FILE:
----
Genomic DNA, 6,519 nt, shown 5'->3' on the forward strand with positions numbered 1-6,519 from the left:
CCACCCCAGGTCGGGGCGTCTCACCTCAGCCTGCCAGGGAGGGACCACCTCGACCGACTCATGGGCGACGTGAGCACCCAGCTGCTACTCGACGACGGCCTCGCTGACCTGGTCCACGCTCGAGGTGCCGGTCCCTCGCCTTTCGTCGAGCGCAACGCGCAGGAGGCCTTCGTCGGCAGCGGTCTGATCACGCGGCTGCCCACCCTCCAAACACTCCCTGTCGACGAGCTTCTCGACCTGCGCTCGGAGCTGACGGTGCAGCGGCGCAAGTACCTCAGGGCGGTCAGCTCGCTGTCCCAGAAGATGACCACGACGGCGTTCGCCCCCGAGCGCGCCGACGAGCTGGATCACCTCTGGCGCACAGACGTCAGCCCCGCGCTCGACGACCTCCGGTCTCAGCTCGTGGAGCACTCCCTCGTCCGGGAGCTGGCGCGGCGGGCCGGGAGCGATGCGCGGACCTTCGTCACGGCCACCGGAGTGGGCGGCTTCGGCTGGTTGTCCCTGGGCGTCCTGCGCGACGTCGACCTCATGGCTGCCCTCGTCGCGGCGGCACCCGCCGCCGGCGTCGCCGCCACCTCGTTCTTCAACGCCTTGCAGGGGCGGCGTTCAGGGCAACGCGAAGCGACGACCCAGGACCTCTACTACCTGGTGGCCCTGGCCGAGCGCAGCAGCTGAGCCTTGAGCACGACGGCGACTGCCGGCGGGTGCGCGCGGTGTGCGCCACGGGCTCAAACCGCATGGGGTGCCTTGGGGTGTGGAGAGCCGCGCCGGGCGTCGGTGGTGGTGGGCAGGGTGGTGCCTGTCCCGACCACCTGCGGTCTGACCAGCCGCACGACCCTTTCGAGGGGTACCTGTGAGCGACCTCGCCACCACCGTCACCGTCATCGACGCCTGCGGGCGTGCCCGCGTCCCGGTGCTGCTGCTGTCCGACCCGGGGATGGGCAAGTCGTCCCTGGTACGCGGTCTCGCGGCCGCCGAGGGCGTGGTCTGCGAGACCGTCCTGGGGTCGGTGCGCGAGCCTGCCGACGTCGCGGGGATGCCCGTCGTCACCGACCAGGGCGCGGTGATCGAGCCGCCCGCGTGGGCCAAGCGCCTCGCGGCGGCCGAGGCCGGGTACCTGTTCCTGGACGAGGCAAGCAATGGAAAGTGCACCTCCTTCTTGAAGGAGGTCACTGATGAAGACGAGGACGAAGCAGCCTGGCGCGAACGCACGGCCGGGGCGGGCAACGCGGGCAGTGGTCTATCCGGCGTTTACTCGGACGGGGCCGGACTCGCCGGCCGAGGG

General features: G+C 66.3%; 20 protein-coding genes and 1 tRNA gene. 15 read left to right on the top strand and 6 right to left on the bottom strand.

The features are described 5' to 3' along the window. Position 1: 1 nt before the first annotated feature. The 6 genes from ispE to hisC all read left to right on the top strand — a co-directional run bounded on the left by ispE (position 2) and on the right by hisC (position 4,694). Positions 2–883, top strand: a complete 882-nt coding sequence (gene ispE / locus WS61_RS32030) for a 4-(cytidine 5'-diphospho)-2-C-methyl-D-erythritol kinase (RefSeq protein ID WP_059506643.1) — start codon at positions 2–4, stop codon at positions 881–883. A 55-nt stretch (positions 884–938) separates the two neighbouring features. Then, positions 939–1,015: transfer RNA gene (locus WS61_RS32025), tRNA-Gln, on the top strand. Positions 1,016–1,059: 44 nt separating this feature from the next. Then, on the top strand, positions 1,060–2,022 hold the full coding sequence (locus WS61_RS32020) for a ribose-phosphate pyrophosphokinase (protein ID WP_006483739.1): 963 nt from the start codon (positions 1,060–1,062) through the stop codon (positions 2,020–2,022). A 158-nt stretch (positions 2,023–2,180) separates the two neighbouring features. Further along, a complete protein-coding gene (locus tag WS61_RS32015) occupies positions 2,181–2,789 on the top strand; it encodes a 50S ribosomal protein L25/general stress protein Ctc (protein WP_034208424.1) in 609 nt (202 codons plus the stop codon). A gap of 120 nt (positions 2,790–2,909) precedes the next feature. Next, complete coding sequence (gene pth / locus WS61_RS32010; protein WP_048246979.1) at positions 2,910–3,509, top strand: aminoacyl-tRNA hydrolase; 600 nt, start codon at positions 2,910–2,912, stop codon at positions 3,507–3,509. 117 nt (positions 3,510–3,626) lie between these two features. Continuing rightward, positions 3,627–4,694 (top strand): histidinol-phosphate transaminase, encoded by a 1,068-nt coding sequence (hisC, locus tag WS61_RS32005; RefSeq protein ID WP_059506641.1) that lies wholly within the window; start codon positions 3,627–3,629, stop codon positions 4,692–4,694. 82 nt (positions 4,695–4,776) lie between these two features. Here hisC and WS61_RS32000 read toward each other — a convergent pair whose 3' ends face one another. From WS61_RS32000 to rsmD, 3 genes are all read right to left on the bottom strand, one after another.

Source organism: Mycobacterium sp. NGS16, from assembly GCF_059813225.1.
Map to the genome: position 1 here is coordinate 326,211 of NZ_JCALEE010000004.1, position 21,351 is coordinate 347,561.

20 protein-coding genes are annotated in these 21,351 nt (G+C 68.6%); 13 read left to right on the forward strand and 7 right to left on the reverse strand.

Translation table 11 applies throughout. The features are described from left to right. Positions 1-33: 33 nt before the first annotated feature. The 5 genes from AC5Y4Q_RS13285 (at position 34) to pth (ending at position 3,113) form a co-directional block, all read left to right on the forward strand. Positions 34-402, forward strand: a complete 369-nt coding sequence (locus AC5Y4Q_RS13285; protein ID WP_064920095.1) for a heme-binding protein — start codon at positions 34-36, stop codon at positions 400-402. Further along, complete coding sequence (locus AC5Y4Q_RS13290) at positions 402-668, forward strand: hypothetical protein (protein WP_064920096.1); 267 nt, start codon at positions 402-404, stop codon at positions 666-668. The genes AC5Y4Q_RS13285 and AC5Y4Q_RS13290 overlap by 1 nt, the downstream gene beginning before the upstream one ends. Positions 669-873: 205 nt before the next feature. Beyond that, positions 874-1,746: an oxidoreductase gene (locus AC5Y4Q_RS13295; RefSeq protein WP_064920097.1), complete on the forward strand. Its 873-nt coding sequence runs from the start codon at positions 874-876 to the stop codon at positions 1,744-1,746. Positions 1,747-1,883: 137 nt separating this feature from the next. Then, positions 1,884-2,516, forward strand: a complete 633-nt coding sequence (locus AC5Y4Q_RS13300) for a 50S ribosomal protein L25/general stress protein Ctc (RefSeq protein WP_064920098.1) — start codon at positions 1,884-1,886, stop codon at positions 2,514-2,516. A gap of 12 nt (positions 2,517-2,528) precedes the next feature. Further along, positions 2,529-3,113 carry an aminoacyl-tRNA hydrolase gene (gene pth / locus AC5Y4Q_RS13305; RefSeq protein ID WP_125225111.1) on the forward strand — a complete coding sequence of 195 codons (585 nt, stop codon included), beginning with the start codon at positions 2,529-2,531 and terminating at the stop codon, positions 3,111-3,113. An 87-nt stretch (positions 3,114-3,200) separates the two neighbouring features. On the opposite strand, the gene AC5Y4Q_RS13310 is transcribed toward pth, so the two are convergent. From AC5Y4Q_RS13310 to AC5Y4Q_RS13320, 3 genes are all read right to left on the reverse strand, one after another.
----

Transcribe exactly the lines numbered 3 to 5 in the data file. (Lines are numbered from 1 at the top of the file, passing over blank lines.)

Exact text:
General features: G+C 66.3%; 20 protein-coding genes and 1 tRNA gene. 15 read left to right on the top strand and 6 right to left on the bottom strand.

The features are described 5' to 3' along the window. Position 1: 1 nt before the first annotated feature. The 6 genes from ispE to hisC all read left to right on the top strand — a co-directional run bounded on the left by ispE (position 2) and on the right by hisC (position 4,694). Positions 2–883, top strand: a complete 882-nt coding sequence (gene ispE / locus WS61_RS32030) for a 4-(cytidine 5'-diphospho)-2-C-methyl-D-erythritol kinase (RefSeq protein ID WP_059506643.1) — start codon at positions 2–4, stop codon at positions 881–883. A 55-nt stretch (positions 884–938) separates the two neighbouring features. Then, positions 939–1,015: transfer RNA gene (locus WS61_RS32025), tRNA-Gln, on the top strand. Positions 1,016–1,059: 44 nt separating this feature from the next. Then, on the top strand, positions 1,060–2,022 hold the full coding sequence (locus WS61_RS32020) for a ribose-phosphate pyrophosphokinase (protein ID WP_006483739.1): 963 nt from the start codon (positions 1,060–1,062) through the stop codon (positions 2,020–2,022). A 158-nt stretch (positions 2,023–2,180) separates the two neighbouring features. Further along, a complete protein-coding gene (locus tag WS61_RS32015) occupies positions 2,181–2,789 on the top strand; it encodes a 50S ribosomal protein L25/general stress protein Ctc (protein WP_034208424.1) in 609 nt (202 codons plus the stop codon). A gap of 120 nt (positions 2,790–2,909) precedes the next feature. Next, complete coding sequence (gene pth / locus WS61_RS32010; protein WP_048246979.1) at positions 2,910–3,509, top strand: aminoacyl-tRNA hydrolase; 600 nt, start codon at positions 2,910–2,912, stop codon at positions 3,507–3,509. 117 nt (positions 3,510–3,626) lie between these two features. Continuing rightward, positions 3,627–4,694 (top strand): histidinol-phosphate transaminase, encoded by a 1,068-nt coding sequence (hisC, locus tag WS61_RS32005; RefSeq protein ID WP_059506641.1) that lies wholly within the window; start codon positions 3,627–3,629, stop codon positions 4,692–4,694. 82 nt (positions 4,695–4,776) lie between these two features. Here hisC and WS61_RS32000 read toward each other — a convergent pair whose 3' ends face one another. From WS61_RS32000 to rsmD, 3 genes are all read right to left on the bottom strand, one after another.

Source organism: Mycobacterium sp. NGS16, from assembly GCF_059813225.1.